I really hope I’m getting some of those old pictures or my portrait. Fingers crossed!

My stupid ego stands in the way of empathy.

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There’s been something on my mind that’s been bothering me a lot, but I’ve hesitated posting about it because it makes me sound like a terrible person.  But I’ve always aimed to be honest on this blog, so I’m not going to make an exception this time.

A few weeks ago, I made a new online friend.  She’s in a severe depression right now due to receiving some bad news. She was so grief-stricken she had to go into the hospital and get treated for her depression.   Since then she’s been confiding in me by email, because she’s too shy to publicly comment about her situation.   For about a week or two, we corresponded almost daily.   Our emails to each other were long and deeply personal, and they proved therapeutic for me as well as for her.

I’m no therapist, but I’m always willing to correspond via email and try to direct people to the proper resources or actually help them directly if I can.   I felt like I could relate to this woman; I identified with a lot of her issues. She said she felt the same way about me.  I began to think of her as a friend, someone I cared deeply about, even though we never met and we’d only been corresponding for such a short time.   I felt a great deal of empathy for her situation.  These empathic feelings are  something rather new for me, because only recently I was too busy working on my own issues and trying to recover from my own trauma that I didn’t have the time or inclination or even the ability to really be able to empathize with anyone else.   Lately though, I’ve been rediscovering the empathy I possessed so much of as a child, and it’s a beautiful and wonderful thing.  I want it to keep growing because it makes it easier for me to connect with people and makes it possible for me to be authentic and help someone else in need, which is what I’ve been aiming to do more of.

My new friend told me that writing to me helped her a lot, and I was extremely touched by this.  I told her she was helping me too, which is true.   I began to look forward to her emails, because, well, the things she told me made me feel good.   I felt my ego puffing up with pride like a loaf of baking bread.   I began checking my inbox several times a day to see if there were any new emails.  I was getting a little obsessed, to be honest.  I was jonesing for that feeling of being needed, of feeling like I was important to someone, of knowing that someone I liked and cared for valued me that much.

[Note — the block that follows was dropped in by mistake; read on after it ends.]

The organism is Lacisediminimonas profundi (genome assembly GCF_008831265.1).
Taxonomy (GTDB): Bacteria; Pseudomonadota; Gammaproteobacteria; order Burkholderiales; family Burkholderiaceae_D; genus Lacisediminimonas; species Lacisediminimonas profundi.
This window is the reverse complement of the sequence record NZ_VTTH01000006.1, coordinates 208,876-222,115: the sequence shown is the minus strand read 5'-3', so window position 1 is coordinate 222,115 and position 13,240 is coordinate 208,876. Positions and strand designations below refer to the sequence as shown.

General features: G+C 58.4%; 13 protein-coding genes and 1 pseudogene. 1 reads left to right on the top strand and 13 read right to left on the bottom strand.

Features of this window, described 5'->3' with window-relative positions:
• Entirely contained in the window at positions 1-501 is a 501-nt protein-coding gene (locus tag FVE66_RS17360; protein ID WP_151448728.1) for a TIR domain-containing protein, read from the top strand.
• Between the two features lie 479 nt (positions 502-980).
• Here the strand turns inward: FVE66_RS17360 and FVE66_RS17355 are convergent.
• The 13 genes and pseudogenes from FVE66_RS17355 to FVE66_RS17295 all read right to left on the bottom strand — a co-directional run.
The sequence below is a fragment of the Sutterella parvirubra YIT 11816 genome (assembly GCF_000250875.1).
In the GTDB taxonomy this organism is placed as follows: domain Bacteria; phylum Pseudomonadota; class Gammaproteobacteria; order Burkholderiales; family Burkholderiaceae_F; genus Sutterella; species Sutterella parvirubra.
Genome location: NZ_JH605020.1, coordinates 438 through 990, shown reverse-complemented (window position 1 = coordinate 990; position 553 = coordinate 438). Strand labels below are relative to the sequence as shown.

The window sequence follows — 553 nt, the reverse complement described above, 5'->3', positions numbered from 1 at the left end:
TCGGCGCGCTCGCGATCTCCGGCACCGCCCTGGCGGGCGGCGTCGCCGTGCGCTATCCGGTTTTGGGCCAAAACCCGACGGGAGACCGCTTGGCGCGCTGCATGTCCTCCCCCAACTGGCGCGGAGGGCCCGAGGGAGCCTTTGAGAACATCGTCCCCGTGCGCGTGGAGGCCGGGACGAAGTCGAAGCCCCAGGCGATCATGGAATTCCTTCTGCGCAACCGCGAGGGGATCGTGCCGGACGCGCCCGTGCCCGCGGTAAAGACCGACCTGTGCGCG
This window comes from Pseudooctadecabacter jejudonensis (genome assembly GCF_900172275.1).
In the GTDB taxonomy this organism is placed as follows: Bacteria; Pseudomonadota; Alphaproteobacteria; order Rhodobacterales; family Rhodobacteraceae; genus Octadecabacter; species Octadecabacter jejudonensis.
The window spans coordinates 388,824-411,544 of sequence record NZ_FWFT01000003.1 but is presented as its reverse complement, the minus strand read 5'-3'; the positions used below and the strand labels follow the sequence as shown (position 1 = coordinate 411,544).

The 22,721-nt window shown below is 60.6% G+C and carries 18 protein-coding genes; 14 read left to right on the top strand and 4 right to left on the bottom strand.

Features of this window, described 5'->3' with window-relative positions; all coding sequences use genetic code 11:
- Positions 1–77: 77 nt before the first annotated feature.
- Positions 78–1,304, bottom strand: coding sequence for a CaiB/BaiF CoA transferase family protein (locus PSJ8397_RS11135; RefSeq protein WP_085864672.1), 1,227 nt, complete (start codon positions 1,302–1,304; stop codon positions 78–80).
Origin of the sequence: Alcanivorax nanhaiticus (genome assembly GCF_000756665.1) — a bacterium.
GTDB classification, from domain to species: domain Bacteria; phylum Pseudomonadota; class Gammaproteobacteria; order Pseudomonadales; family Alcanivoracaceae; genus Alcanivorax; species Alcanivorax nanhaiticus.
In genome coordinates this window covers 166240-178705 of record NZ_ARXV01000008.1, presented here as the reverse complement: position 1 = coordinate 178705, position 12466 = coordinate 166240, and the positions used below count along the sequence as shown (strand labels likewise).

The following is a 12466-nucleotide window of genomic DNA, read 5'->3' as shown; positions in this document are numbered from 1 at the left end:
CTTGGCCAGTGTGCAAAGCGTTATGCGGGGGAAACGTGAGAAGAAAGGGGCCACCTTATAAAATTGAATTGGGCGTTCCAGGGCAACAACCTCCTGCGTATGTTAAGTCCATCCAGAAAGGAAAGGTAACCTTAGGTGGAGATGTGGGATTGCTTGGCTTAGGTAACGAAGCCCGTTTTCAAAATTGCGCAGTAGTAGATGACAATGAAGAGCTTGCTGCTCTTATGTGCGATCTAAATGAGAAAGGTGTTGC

I haven’t heard back from her in a few days.  Now I’m becoming insecure and hypervigilant and wondering if I said something wrong or overstepped her boundaries or if she just got tired of writing to me.    I kept reading over our emails trying to find anything, any hint at all, that I might have said something offputting that ran her off or made her want to stop emailing me.   I found nothing but obsessively, I kept looking.

After 3 days of no correspondence, I finally emailed her again.  I was extra careful not to sound too needy, and because she’s so fragile right now and came to me for help (and not the other way around), I tried extra hard to not to project my own “stuff” into my email to her.  I read it over several times and it sounded alright to me, but I still worry she may be able to pick up on my neediness.

I realized with horror that my worry about her possibly abandoning me was more powerful than my concern that she might have had to go back into the hospital (or just couldn’t get online, or was busy, or whatever).    My insecurity made my email sound more stilted and less natural than usual.  I no longer feel like I can be as open and honest, because of my own stupid fears of being offensive or overbearing and making her think badly of me.  It isn’t her fault I feel like this–it’s my own ego getting in the way of the real empathy I have for this person.

This happens to me all the time, and is one of the reasons I’ve sometimes thought I’m actually a narcissist.  Everything is always about me, my ego, what other people are thinking about me, am I being validated, am I still valued by them, are they going to leave me, do they secretly hate me?  Even when all the evidence is to the contrary, I still look for the microscopic speck of dirt in my bowl of ice cream–and always find it even though it isn’t really there.

Yes, I do have empathy–and a lot more of it has been freed to me lately–but when there’s any uncertainty or insecurity and I begin to feel hypervigilant and paranoid.  I start fretting that maybe I’m being deliberately ignored or God forbid, abandoned, and all that wonderful, healing empathy I’m learning how to use goes flying out the window and everything becomes all about me and my stupid ego again.

I still care about this individual and want to help her, but I want my empathy to flow naturally and my ego to stay out of it, because all that does is fuck everything up.  I’ve been praying for this to change, because how can I ever really be of help to anyone else if I’m always worried about what other people are thinking about me?   This isn’t about me; it’s about her and trying to help her heal, not getting some sort of ego boost for myself.

I’m not going to email her again.   I’ll just wait now, and if I never hear from her again, I can live with that.   Maybe she got what she needed from me–the encouragement she needed–and that should be enough.   I hope she is okay.

If nothing else, then I have learned a hard lesson about pride and ego: pride comes before the fall.  True empathy requires humility and the ability to set your own ego outside the door.

A new day.

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It’s the first day of Summer (or is it the second?), and things look much brighter today than they did last night. In the midst of a severe BPD/C-PTSD “episode,” (I’ll explain more in a minute), I published a post, “Why I’m a Wreck,” which I just set to private and will probably delete eventually. I thank all of you for your prayers and good wishes. I feel like I have a family here. ❤